As a futurist, I am often asked what strategic action organizations must take in order to create a long-term viable future. As our economic, social, and political environment becomes increasingly volatile and uncertain, organizations are searching for more creative and adaptive solutions. For so long the gold standard of a strong company was growth. “Bigger is better” was the mantra of the 20th century and much of that ideology has carried over into the 21st century. Concepts like, “too big to fail,” have left some to believe that the larger the organization, the safer the organization. This of course is ridiculous. The external environment will always be bigger than your organization. That reality means that no matter what the size, organizations must adopt a framework of adaptive and resilient behavior.
The solution for some has been the big company/small company hybrid, wherein larger companies combine their resources and reach with the organic and flexible characteristics of small companies. Both large and small companies carry strategic advantage and vulnerability. Small companies can respond and react more quickly than larger companies because:
Larger organizations have a strategic advantage due to their ability to leverage capital, influence public policy, and create broad sweeping initiatives with far greater impact. The concept of a hybrid organization sounds great, but can it work in the long run?
Consider the changes the U.S. Military has made over the past decade. Prior to 9/11 there were several DOD initiatives to increase capabilities for large-scale ground, sea, and air combat. That all changed over night and the military’s strategy went from “shock and awe” to covert, special operations, and unmanned drone strikes. As a result, the U.S. Military continues to increase the size of special operations units in order to adapt to changing dynamics on the battlefield. This may seem logical as it applies to the “bigger is better” principle. However, this creates a fundamental problem in the organization. One of the greatest complaints from existing special operators is that standards for selection have drastically declined and the influx of new lower caliber operators is causing more problems and diminishing the efficiency and effectiveness of elite operations.
We see this happening in business as well. Companies are faced with a global competitive market where size is no longer king. Take for example, the two man design firm, Barber-Osgerby, that designed the 2012 Olympic torch. This small team beat out over a thousand other entrants, several of which were large established firms. In an interview with Inc. Magazine, Jay Osgerby stated that, “We were up against large firms that had been around for 50-plus years. We knew that we would be perceived as somewhat of a risky choice.” It’s certain that the bigger and better connected firms were baffled when they lost the bid to a relatively young and small design firm. When asked why he thought they were chosen, Osgerby noted that, “Some might feel a bigger, more experienced firm may have done better work. But often the best projects come from the naiveté of the approach. We’re not experts at everything. We were just nimble, passionate, and had a lot more to lose (Carter, 20121).”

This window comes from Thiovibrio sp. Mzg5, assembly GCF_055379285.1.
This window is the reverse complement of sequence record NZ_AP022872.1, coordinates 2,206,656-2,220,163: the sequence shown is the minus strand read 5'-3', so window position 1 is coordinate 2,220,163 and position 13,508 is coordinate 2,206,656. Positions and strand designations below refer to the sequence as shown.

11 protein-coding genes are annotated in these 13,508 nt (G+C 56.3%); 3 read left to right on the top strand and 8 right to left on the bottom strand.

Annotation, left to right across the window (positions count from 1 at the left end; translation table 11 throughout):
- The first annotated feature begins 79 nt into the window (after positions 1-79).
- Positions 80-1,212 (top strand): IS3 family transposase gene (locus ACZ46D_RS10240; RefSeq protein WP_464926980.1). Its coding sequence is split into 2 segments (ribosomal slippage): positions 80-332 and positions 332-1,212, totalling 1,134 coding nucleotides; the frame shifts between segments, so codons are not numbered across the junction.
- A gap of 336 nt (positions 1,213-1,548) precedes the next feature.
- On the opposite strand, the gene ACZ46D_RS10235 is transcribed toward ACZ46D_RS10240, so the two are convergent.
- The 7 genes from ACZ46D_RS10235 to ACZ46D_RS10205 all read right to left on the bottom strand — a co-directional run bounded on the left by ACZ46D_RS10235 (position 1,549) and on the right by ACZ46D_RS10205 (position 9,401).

So can a hybrid organization work in the long run? Unlikely. At least in its current state although it’s a good start. The solution is not a large company emulating a small company or vice versa, but rather a shift in priority and focus. Where the company hybrid model falls short is in the assumption that larger organizations must adopt smaller organizational strategy. Smaller organizations fall short when they try to instill large organizational structures of hierarchy and bureaucracy.
So what’s the solution? To start, large companies need to create small elite units in their organizations that operate autonomously from the day-to-day bureaucracy. Small companies must focus on depth of knowledge and talent acquisition rather than increasing the size of their personnel and physical location. Rapid change and continued uncertainty will require organizations to adopt a strategy of movement rather than a strategy of position.
Where is your organization today? What meaningful actions are you taking to ensure a long-term and viable future?